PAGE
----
In the thought experiments I have recently proposed, I should have specified *functionally* exact copies. Millions of neurons die in a normal adult brain every day, and generally this loss isn't even noticed, so the sort of detail which would make the uncertainty principle a significant consideration would be *way* below the acceptable noise level. However, as Brent Meeker recently pointed out, even disregarding quantum effects, classical chaos would cause two initially identical brains to diverge greatly within a very short time period. It therefore looks like the only practical way to have two or more minds running perfectly synchronised with each other would be to run them in parallel as AI's in a virtual environment.

Although setting out to make a perfect copy of a human brain may prove impossible, RM's post raises the interesting question of whether it could just happen naturally. Many years ago, before I had heard of the Everett MWI, it occurred to me that if time and/or space were infinite and non-repeating, then it was certain that somewhere in the universe there would arise a copy or analogue of my brain at the moment of my earthly demise (that is, a successor observer moment), thus ensuring that my consciousness would continue. It might take zillions of years, but when you're dead you can afford to wait. The existence of a multiverse (or larger mathematical structures which contain it) can only add weight to this idea, although it might be subject to the same criticisms attracted by the QTI.

Scouring the universe to find an exact copy of RM's favourite marble may seem a very inefficient method of duplication, but when it comes to conscious observers in search of a successor OM, the obvious but nonetheless amazing fact is that nobody needs to search or somehow bring the the observer and the OM together: if the successor OM exists anywhere in the plenitude, then the mere fact of its existence means that the observer's consciousness will continue.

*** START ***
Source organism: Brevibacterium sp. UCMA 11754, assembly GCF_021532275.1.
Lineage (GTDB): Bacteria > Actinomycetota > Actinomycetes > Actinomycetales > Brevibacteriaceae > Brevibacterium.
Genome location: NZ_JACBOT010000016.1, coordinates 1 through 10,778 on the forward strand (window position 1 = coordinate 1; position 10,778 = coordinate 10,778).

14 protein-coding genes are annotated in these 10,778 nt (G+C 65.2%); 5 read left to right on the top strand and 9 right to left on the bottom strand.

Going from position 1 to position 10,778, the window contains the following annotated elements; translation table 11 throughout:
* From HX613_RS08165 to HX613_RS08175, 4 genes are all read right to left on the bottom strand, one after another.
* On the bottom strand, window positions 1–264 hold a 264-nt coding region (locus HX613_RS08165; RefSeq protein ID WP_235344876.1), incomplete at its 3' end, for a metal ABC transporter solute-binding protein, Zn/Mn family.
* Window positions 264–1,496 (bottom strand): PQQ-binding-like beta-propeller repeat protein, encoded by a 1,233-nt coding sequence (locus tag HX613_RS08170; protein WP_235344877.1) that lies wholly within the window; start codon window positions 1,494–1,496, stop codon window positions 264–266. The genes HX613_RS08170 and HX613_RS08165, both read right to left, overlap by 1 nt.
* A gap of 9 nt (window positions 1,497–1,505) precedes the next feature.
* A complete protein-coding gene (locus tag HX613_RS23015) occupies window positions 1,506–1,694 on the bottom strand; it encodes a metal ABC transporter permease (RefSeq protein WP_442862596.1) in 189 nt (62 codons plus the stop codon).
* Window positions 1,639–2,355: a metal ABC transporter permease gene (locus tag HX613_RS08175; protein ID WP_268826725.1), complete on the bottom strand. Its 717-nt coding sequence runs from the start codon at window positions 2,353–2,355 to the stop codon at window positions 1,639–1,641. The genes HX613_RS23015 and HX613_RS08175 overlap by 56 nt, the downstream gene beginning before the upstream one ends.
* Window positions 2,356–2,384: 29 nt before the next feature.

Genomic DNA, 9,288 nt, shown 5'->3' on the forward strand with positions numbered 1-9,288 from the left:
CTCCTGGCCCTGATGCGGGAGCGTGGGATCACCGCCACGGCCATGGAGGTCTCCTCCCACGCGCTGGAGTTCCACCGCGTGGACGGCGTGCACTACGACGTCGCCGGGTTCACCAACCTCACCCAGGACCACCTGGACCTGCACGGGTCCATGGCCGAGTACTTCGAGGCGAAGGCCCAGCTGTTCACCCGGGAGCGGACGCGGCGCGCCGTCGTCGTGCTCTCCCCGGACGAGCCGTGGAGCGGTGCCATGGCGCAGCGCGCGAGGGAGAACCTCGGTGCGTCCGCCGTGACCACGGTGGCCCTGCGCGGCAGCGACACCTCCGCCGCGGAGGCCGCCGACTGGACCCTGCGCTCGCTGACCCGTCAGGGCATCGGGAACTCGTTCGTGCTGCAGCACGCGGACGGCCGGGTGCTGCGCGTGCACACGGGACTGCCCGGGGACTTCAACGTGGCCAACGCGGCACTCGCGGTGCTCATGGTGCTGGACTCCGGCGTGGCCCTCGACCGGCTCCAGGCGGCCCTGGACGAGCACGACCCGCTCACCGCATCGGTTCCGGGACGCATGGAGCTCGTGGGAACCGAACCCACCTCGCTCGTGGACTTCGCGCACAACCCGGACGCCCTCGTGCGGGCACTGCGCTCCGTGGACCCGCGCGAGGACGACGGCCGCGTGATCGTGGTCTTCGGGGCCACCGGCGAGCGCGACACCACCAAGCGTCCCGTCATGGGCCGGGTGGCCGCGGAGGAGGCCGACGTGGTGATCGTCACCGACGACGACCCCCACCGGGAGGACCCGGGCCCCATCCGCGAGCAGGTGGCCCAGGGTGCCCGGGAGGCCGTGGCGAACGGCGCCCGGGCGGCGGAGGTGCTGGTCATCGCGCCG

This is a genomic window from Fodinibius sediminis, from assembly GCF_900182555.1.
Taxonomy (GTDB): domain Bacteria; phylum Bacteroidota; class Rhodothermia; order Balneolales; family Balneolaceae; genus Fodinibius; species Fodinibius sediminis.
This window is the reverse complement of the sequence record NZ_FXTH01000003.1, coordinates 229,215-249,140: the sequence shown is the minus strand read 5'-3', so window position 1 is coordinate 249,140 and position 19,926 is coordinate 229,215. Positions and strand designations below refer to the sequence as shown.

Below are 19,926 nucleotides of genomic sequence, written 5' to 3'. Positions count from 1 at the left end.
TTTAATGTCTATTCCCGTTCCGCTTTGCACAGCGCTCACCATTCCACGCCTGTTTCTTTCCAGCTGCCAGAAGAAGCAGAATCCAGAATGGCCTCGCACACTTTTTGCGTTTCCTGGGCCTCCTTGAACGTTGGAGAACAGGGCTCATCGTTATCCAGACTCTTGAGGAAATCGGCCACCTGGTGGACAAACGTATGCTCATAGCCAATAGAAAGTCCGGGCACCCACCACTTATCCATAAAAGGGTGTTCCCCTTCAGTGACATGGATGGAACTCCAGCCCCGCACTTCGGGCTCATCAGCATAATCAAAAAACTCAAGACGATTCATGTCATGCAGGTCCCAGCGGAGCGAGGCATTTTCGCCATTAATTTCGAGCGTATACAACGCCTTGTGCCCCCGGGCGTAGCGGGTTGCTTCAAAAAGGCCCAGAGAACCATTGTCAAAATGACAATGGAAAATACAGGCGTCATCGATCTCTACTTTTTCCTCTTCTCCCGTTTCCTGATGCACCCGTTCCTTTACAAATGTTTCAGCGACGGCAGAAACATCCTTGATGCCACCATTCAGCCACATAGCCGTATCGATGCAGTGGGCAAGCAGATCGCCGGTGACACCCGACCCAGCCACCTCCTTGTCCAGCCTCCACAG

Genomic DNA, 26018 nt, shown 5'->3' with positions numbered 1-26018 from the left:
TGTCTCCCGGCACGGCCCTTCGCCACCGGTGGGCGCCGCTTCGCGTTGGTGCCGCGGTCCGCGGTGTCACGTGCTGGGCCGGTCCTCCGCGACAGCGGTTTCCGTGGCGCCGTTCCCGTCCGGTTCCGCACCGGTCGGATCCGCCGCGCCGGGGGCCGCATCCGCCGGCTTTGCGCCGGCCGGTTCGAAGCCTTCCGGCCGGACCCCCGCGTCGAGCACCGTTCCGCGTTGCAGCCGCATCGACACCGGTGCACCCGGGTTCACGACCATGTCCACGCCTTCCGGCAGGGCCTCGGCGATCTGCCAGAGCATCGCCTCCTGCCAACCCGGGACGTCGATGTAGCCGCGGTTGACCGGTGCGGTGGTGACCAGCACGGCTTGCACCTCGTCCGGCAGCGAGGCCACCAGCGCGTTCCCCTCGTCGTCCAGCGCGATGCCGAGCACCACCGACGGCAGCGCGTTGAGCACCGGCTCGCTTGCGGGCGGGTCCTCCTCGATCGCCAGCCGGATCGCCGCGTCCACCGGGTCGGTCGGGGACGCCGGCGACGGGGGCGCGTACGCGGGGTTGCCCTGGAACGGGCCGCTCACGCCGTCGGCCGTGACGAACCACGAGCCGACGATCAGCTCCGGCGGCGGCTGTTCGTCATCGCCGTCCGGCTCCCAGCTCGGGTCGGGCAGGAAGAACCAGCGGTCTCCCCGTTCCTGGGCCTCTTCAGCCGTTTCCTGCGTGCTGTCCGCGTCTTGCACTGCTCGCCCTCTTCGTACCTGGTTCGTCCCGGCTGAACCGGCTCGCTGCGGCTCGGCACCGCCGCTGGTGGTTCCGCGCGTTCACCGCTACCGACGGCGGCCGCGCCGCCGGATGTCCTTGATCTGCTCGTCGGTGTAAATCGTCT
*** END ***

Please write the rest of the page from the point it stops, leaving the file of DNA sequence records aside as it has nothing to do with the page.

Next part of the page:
--Stathis Papaioannou

Norman Samish writes:

I'm no physicist, but doesn't Heisenberg's Uncertainty Principle forbid
making exact quantum-level measurements, hence exact copies?  If so, then
all this talk of making exact copies is fantasy.
Norman Samish
----- Original Message -----
From: "rmiller" <[EMAIL PROTECTED]>
To: "Stathis Papaioannou" <[EMAIL PROTECTED]>;
Sent: Saturday, June 18, 2005 10:05 AM
Subject: copy method important?

Though we're not discussing entanglement per se, some of these examples
surely meet the criteria.  So, my thought question for the day: is the
method of copying important?
         Example #1: we start with a single marble, A.  Then, we magically
create a copy, marble B--perfectly like marble B in every way. . .that is,
the atoms are configured similarly, the interaction environment is the
same--and they are indistinguishable from one another.
         Example #2: we start with a single marble A.  Then, instead of
magically creating a copy, we search the universe, Tegmarkian-style, and
locate a second marble, B that is perfectly equivalent to our original
marble A.  All tests both magically avoid QM decoherence problems and show
that our newfound marble is, in fact, indistinguishable in every way from
our original.
         Here's the question:  Are the properties of the *relationship*
between Marbles A and B in Example #1 perfectly equivalent to those in
Example #2?
         If the criteria involves simply analysis of configurations at a
precise point in time, it would seem the answer must be "yes."  On the
other hand, if the method by which the marbles were created is crucial to
the present configuration, then the answer would be "no."

R. Miller

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